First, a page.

Homeless kitten was first found by vet to be neither male nor female

A homeless kitten is the first to be seen by vets from an animal rights organization that is neither male nor female.

Abby-and-white Hope was originally thought to be a female cat when she was admitted to Cats Protection’s rescue center in Warrington, Cheshire, England, but vets found no external genitals.

Vets said they’ve seen hermaphrodite cats – with both male and female reproductive organs – although they are very rare, but Hope has no reproductive organs, external or internal.

Fiona Brockbank, Cats Protection’s senior field veterinary officer, said it appears to be a case of agenesis — the failure of an organ to develop — something she and her colleagues had never seen before.

The charity said research has shown Hope will not be otherwise affected by the disease and is awaiting placement at Cats Protection’s Tyneside Adoption Centre.

Ms Brockbank said: “We have carried out a procedure to look for genitals but nothing is discernible inside or out.

“There is a possibility that ectopic ovarian tissue is hiding inside, but we think this is extremely unlikely.

“This is so rare that there is no commonly used term for the condition, but it is actually agenesis of the genital organs – agenesis being the absence or failure of development related to bodily organs.”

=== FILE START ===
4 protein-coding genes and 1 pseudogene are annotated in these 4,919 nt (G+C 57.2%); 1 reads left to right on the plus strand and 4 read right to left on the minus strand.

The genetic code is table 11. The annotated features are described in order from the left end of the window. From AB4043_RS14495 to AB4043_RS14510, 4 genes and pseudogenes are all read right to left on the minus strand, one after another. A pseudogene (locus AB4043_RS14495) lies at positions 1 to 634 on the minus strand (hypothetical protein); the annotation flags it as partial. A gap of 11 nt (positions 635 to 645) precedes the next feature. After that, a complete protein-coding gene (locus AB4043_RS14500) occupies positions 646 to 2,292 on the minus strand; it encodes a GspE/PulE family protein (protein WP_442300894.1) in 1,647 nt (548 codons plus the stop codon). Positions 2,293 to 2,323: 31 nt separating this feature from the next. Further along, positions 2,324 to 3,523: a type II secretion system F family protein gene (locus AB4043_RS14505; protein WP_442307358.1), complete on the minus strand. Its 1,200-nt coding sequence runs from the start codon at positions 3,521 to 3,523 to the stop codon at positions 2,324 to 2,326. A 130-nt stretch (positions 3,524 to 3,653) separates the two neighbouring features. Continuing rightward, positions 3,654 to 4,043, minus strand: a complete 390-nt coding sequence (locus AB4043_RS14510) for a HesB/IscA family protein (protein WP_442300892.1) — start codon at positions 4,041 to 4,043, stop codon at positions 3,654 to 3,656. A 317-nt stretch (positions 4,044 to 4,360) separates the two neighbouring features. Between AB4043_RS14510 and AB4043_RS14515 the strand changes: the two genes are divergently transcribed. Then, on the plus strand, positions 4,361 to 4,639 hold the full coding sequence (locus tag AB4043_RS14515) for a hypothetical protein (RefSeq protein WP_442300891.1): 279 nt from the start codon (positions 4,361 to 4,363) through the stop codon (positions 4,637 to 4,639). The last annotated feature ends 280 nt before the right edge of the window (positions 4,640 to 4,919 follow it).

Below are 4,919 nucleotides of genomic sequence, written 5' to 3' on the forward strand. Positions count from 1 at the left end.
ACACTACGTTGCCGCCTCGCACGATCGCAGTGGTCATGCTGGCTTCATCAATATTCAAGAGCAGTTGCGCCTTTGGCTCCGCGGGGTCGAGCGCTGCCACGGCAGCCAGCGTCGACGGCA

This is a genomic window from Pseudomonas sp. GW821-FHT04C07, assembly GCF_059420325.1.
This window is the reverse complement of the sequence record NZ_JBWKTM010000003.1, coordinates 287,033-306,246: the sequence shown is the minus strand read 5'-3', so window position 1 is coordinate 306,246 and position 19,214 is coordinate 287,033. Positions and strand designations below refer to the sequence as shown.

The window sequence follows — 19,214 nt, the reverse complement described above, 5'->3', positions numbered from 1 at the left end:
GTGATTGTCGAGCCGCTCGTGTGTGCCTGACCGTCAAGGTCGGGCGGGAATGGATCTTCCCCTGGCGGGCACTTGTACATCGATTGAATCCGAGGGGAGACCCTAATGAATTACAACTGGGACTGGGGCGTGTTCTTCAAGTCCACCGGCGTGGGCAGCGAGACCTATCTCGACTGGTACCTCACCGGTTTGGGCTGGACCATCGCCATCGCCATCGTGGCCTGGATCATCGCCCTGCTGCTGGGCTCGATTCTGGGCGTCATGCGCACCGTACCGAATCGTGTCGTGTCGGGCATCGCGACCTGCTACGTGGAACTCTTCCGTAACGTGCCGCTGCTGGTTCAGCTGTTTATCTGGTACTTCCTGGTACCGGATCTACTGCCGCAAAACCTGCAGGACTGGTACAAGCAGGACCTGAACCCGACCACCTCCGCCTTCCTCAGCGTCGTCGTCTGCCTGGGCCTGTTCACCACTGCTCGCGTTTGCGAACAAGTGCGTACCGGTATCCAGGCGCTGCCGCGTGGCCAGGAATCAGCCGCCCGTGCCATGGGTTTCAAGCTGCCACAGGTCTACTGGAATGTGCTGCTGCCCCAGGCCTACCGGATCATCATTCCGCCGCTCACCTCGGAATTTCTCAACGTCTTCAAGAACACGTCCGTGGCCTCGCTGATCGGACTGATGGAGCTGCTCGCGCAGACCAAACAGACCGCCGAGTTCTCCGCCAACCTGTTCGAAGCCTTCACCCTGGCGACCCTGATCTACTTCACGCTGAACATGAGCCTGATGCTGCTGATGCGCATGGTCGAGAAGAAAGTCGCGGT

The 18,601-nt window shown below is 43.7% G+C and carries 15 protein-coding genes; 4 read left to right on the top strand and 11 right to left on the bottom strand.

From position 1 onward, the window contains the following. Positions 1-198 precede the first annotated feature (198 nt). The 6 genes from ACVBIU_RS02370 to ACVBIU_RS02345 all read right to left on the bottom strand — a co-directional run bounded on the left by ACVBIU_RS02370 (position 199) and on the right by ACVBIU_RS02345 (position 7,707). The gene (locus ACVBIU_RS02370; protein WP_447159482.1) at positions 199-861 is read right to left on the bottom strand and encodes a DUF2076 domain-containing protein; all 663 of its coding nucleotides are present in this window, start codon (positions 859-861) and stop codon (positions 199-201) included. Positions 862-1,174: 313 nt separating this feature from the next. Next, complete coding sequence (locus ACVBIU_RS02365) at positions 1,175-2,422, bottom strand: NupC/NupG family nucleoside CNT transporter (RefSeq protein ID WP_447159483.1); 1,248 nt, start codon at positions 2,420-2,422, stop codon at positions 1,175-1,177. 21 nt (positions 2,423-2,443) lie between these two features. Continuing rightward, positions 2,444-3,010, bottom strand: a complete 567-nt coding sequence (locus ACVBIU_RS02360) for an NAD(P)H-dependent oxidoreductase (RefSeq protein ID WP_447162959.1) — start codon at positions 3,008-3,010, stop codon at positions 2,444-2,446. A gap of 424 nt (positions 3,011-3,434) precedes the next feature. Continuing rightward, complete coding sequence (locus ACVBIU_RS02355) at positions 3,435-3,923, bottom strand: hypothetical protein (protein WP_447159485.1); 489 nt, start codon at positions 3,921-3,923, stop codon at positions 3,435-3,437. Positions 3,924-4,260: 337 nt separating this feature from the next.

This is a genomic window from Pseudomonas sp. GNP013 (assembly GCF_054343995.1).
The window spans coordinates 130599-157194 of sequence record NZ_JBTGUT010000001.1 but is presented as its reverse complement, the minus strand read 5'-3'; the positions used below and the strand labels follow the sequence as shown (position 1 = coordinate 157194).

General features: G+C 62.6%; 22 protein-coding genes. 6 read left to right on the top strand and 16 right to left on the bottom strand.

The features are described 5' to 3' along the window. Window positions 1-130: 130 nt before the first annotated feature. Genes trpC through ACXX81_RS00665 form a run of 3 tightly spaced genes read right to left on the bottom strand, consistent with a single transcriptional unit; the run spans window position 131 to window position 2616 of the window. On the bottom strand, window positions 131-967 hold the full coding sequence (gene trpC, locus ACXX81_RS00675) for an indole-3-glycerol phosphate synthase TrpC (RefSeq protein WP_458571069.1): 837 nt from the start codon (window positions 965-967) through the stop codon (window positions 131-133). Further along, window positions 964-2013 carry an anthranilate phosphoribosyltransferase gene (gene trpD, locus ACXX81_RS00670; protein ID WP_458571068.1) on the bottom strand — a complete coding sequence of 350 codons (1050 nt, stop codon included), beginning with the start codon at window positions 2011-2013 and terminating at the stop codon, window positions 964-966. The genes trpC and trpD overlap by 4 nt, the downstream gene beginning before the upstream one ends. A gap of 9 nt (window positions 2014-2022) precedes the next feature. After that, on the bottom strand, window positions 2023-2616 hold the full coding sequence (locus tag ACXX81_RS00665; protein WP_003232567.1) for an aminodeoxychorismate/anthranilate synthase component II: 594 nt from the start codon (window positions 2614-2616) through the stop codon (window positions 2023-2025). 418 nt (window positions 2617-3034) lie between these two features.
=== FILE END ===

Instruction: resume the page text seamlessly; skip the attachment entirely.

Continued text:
Ms Brockbank said: “This is something we have never encountered at Cats Protection.

“While this means we have no previous cases to substantiate our knowledge of how this will impact Hope in the future, we have spent time monitoring this cat to ensure they are urinating and defecating appropriately before they are considered ready for placement.”

Hope, who is 15 weeks old, is described as a playful kitten who has become popular with staff and volunteers at Cats Protection’s Warrington Adoption Center, where it was first admitted and screened, and the center in Gateshead.

Beni Benstead, Manager of the Tyneside Adoption Center said: “It has been an exciting time to discover Hope’s special status as none of us have seen this before or are likely to do so again.

“Hope has been a pleasure to take care of and it’s fantastic that they are now ready to be adopted.

“We know they will bring someone many years of fun and camaraderie. We would also be very grateful to hear any news about our Tyneside superstar.”

Hope was originally brought to us with her mother and three siblings from a busy family who didn’t think she could give them the attention they needed, a cat welfare spokeswoman said.

Hope has been vaccinated and microchipped, and insurer Petplan has confirmed no special coverage is required, she said.

*For more details on adopting Hope or other animals at Cats Protection’s Tyneside Adoption Center visit www.cats.org.uk/tyneside or call 0191 6531052.

https://www.independent.ie/news/homeless-kitten-found-to-be-neither-male-nor-female-in-veterinary-first-42125875.html Homeless kitten was first found by vet to be neither male nor female

Fry Electronics Team

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